Premature infant Logan Vazquez got his first Christmas gift and his first photo with Santa on Saturday when members of the Pedalheads cycling club rode to Advocate Good Samaritan Hospital in Downers Grove bringing presents for pediatric patients.
Logan's gift -- a small light-up snowman -- was among piles of coloring books, craft kits, toy trucks and games that traveled about 2 miles from Lemon Tree Grocer in downtown Downers Grove to the hospital by bike.
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About 25 cyclists, led by Vita Zadura of Chicago and Vicky Tate of Downers Grove, dressed like Santa, elves or reindeer as they gave the hospital a stockpile of gifts to share with pediatric patients and children who have to undergo medical tests.
"I just wanted to give back, give them a Christmas they'll hopefully always remember," said Zadura, whose festive biking gear included a pink Santa hat over her helmet and red and green ribbons braided into her hair.
Little Logan Vazquez got his gift hand-delivered to his mother, Bridget, who said it was awesome to receive a decoration for Logan's corner of the neonatal intensive care unit, or NICU, from the cyclists.
Logan has been in the hospital since his Oct. 2 birth at 1 pound 14 ounces, Vazquez said. He now weighs 3 pounds 14 ounces, but may not be able to go home to Naperville until after Christmas.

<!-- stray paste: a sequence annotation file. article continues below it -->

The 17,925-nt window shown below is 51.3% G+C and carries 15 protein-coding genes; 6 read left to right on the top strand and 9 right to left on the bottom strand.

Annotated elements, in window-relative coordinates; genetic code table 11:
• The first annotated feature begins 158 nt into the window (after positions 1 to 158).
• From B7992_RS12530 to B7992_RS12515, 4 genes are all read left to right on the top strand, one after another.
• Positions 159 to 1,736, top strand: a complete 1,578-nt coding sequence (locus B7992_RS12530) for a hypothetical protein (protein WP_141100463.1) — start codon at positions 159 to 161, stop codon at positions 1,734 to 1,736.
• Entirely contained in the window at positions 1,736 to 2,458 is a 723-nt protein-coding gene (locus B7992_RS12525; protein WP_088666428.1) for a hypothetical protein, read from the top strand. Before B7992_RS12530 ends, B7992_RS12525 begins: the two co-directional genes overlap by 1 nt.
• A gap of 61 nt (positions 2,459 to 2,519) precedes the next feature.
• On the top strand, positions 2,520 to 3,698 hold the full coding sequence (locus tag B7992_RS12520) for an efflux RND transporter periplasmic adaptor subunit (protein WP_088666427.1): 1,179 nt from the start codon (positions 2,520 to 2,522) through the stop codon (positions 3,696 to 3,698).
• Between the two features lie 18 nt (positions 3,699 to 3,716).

"If he's still here, we'll celebrate it here," said Vazquez, 23.
Zadura, Tate and Santa, also known as Todd Crisman of Glen Ellyn, marveled at Logan wrapped in a green blanket as he yawned, stretched and opened his eyes to see his new toy and the visitors.
"You've made my Christmas, by the way," Crisman told Logan and his mom. "And that's saying a lot, for Santa."
While some premature babies like Logan may have a long hospital stay ahead of them, many patients of Good Samaritan's pediatric unit are discharged quickly, said Peggy Farrell, nurse manager of the NICU and pediatrics. Still, she said, the hospital can be a scary place for children who don't have to stay overnight, especially if they must undergo a test like an MRI or a CT scan.
"It's a very comforting thing for the whole health care team when they get to give a gift," Farrell said. "It means a lot to everyone."
The stuffed animals, musical toys and other presents delivered Saturday by the cyclists were not all doled out right away. Many will be stored and given to children throughout the next month and even after Christmas, Hanukkah, Kwanzaa and New Year's Day have passed, Farrell said.
"We spread the cheer through the whole year," she said.